by Rob DiCristino
One of the defining aspects of Star Wars fandom is the eternal longing for clean, legal, HD editions of the unaltered Classic Trilogy. George Lucas has been tinkering with his magnum opus since the 1981 re-release of Star Wars (1977), when he added “EPISODE IV: A NEW HOPE” to the head of the opening crawl, and that tinkering has continued through each theatrical and home release of the series, including its recent upload to the Disney+ streaming service. All ten (then) available live-action films in the saga were given their latest round of color corrections and optical tweaks, tweaks that are likely to continue until long after we’re around to notice them. The truth is that we’ll never get those unaltered editions because Star Wars has gone beyond cinematic exercise. It’s gone beyond a production originating from a time or place. It’s now a cultural touchstone that will continue to evolve as an arbiter of our collective mythology. If Lucas has his way, it will never be stagnant or sacred. He’s not romantic about his creation. In fact, after selling Lucasfilm to Disney in 2012, he criticized the Mouse’s uninspired approach to 2015’s The Force Awakens: “There weren’t enough visual or technical leaps forward,” Lucas said. “There’s nothing new.”
And who am I to argue? First turned onto the trilogy during its 1997 Special Edition theatrical release, I had no frame of reference for the films in their original form. I grew up with CGI Jabba the Hutt, with the “improved” digital dogfight footage, and with the alternate celebration song at the end of Return of the Jedi. Hell, I didn’t hear Jedi’s original song (“Yub Nub”) until high school, and I maintain that the Special Edition song is actually much more solemn and weighted, much better suited for the climax’s tone. It wasn’t until the 2004 DVD re-releases that I began to buck against another round of changes — Lucas’ desire to integrate the Classic Trilogy with his new prequels led to (among other capital offenses) Gungans and Hayden Christensen creeping into Return of the Jedi. That, to me, was too far. “The prequels are fine,” I thought, oblivious to my own lack of historical perspective, “but leave my originals alone!” I was feeling what many original Star Wars fans were probably feeling in 1997: Why mess with something that means so much to so many people?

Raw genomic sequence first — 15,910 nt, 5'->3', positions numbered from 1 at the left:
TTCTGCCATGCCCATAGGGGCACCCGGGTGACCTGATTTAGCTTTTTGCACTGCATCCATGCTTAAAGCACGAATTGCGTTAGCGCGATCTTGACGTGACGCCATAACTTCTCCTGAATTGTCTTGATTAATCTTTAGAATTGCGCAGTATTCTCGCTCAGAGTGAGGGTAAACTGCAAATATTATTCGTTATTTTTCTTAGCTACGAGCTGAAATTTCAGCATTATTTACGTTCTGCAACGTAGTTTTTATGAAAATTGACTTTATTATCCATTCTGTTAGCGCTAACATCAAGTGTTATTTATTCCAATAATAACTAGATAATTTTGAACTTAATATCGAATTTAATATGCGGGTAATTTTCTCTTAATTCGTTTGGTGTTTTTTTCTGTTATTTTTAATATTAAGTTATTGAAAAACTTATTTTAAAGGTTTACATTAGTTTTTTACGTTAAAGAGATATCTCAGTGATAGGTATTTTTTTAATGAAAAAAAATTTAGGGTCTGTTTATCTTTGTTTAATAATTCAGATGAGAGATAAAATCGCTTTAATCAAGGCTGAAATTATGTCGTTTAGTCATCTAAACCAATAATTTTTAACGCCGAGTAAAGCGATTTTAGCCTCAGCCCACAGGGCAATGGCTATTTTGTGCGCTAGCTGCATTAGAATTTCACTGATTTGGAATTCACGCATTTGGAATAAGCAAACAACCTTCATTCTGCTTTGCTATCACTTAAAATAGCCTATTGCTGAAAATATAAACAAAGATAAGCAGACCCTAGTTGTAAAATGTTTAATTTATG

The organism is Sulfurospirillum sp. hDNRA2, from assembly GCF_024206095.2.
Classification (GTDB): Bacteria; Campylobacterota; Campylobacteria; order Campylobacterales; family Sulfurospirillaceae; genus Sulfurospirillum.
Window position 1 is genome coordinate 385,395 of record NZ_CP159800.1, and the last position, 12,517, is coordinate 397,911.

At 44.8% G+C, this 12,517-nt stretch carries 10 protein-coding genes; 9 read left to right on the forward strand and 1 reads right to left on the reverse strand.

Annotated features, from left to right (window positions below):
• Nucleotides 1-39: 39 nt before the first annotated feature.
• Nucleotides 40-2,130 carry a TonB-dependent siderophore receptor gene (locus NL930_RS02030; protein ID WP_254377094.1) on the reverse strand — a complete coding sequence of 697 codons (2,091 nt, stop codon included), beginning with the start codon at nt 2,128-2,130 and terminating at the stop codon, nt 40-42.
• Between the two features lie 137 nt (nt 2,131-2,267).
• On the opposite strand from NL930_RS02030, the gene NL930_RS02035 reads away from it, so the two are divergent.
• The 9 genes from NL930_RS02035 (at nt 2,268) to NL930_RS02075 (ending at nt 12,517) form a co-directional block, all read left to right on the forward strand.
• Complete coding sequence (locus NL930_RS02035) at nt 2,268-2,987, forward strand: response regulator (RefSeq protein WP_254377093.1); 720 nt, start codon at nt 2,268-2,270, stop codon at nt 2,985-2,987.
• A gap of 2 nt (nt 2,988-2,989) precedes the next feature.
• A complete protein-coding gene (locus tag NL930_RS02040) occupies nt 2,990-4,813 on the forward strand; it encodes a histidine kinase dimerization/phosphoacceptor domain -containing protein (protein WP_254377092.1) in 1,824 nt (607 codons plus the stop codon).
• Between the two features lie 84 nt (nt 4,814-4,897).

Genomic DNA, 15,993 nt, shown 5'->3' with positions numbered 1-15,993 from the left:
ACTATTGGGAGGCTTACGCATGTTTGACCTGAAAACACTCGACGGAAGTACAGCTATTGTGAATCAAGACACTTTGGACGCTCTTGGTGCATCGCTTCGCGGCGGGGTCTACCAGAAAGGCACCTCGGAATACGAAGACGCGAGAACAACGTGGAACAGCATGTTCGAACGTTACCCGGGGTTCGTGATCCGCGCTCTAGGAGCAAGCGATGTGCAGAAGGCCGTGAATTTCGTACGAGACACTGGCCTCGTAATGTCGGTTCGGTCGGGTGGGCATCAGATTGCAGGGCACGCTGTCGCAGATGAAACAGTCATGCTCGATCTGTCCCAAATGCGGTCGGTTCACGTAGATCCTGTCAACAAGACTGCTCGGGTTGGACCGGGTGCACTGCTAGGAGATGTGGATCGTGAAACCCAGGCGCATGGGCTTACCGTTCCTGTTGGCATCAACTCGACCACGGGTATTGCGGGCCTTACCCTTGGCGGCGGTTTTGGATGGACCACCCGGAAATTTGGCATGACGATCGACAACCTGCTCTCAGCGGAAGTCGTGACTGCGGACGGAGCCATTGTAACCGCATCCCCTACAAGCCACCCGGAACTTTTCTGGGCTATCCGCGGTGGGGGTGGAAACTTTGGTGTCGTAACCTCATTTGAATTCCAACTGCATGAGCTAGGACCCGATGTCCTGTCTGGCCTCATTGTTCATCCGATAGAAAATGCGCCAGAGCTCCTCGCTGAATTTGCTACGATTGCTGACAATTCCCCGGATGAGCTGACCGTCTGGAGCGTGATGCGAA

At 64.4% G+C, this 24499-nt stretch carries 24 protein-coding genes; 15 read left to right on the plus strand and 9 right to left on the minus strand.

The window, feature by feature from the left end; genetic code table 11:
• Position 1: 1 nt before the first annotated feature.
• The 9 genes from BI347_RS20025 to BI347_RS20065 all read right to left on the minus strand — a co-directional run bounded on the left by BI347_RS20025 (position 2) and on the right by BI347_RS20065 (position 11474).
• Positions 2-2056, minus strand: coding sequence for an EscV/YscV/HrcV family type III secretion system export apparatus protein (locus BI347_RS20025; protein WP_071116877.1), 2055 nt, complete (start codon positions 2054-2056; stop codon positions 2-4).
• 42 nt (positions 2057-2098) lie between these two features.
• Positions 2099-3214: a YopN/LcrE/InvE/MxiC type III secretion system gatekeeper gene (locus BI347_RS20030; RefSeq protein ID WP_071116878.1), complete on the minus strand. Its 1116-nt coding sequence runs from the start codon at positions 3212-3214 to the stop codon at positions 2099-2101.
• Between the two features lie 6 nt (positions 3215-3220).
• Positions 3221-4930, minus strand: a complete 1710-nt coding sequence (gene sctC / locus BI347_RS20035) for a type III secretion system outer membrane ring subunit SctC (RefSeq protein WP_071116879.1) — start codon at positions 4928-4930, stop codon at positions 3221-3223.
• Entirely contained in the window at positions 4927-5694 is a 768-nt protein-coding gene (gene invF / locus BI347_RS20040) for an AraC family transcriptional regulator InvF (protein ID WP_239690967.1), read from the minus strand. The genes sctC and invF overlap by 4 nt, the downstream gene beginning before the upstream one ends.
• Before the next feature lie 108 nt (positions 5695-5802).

The Last Jedi. For the first time, I have a real historical appreciation for the films that defined my childhood.